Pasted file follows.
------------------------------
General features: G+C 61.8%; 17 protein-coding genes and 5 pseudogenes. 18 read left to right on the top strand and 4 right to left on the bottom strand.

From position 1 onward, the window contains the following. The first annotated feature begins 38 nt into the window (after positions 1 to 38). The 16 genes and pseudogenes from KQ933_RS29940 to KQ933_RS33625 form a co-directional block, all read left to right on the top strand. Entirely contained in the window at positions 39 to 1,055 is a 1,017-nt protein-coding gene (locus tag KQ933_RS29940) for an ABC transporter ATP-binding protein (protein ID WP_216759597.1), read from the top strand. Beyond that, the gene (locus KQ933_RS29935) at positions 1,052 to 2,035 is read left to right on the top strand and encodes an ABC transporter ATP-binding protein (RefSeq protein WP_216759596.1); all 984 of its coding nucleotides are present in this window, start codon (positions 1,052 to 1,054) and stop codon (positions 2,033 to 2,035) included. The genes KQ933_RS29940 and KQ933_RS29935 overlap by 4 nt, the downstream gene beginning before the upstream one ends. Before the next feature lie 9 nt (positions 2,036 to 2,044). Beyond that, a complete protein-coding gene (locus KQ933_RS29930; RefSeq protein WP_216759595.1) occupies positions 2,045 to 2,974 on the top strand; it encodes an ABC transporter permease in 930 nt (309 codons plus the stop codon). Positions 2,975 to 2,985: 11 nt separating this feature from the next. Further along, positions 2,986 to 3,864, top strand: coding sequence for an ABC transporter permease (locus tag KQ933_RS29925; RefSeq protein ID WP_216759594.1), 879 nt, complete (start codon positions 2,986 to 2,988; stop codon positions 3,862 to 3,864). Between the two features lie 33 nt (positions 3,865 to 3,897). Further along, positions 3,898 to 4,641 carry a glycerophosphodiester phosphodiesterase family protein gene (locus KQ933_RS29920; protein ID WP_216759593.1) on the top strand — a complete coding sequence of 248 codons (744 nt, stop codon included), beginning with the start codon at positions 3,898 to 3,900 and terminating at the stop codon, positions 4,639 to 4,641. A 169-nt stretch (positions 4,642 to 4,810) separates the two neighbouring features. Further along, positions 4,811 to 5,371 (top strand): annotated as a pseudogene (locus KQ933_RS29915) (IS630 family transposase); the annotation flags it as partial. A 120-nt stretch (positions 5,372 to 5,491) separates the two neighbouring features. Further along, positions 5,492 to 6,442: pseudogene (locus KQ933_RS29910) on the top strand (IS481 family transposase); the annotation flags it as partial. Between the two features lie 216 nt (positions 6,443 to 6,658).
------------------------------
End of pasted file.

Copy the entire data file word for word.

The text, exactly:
General features: G+C 61.8%; 17 protein-coding genes and 5 pseudogenes. 18 read left to right on the top strand and 4 right to left on the bottom strand.

From position 1 onward, the window contains the following. The first annotated feature begins 38 nt into the window (after positions 1 to 38). The 16 genes and pseudogenes from KQ933_RS29940 to KQ933_RS33625 form a co-directional block, all read left to right on the top strand. Entirely contained in the window at positions 39 to 1,055 is a 1,017-nt protein-coding gene (locus tag KQ933_RS29940) for an ABC transporter ATP-binding protein (protein ID WP_216759597.1), read from the top strand. Beyond that, the gene (locus KQ933_RS29935) at positions 1,052 to 2,035 is read left to right on the top strand and encodes an ABC transporter ATP-binding protein (RefSeq protein WP_216759596.1); all 984 of its coding nucleotides are present in this window, start codon (positions 1,052 to 1,054) and stop codon (positions 2,033 to 2,035) included. The genes KQ933_RS29940 and KQ933_RS29935 overlap by 4 nt, the downstream gene beginning before the upstream one ends. Before the next feature lie 9 nt (positions 2,036 to 2,044). Beyond that, a complete protein-coding gene (locus KQ933_RS29930; RefSeq protein WP_216759595.1) occupies positions 2,045 to 2,974 on the top strand; it encodes an ABC transporter permease in 930 nt (309 codons plus the stop codon). Positions 2,975 to 2,985: 11 nt separating this feature from the next. Further along, positions 2,986 to 3,864, top strand: coding sequence for an ABC transporter permease (locus tag KQ933_RS29925; RefSeq protein ID WP_216759594.1), 879 nt, complete (start codon positions 2,986 to 2,988; stop codon positions 3,862 to 3,864). Between the two features lie 33 nt (positions 3,865 to 3,897). Further along, positions 3,898 to 4,641 carry a glycerophosphodiester phosphodiesterase family protein gene (locus KQ933_RS29920; protein ID WP_216759593.1) on the top strand — a complete coding sequence of 248 codons (744 nt, stop codon included), beginning with the start codon at positions 3,898 to 3,900 and terminating at the stop codon, positions 4,639 to 4,641. A 169-nt stretch (positions 4,642 to 4,810) separates the two neighbouring features. Further along, positions 4,811 to 5,371 (top strand): annotated as a pseudogene (locus KQ933_RS29915) (IS630 family transposase); the annotation flags it as partial. A 120-nt stretch (positions 5,372 to 5,491) separates the two neighbouring features. Further along, positions 5,492 to 6,442: pseudogene (locus KQ933_RS29910) on the top strand (IS481 family transposase); the annotation flags it as partial. Between the two features lie 216 nt (positions 6,443 to 6,658).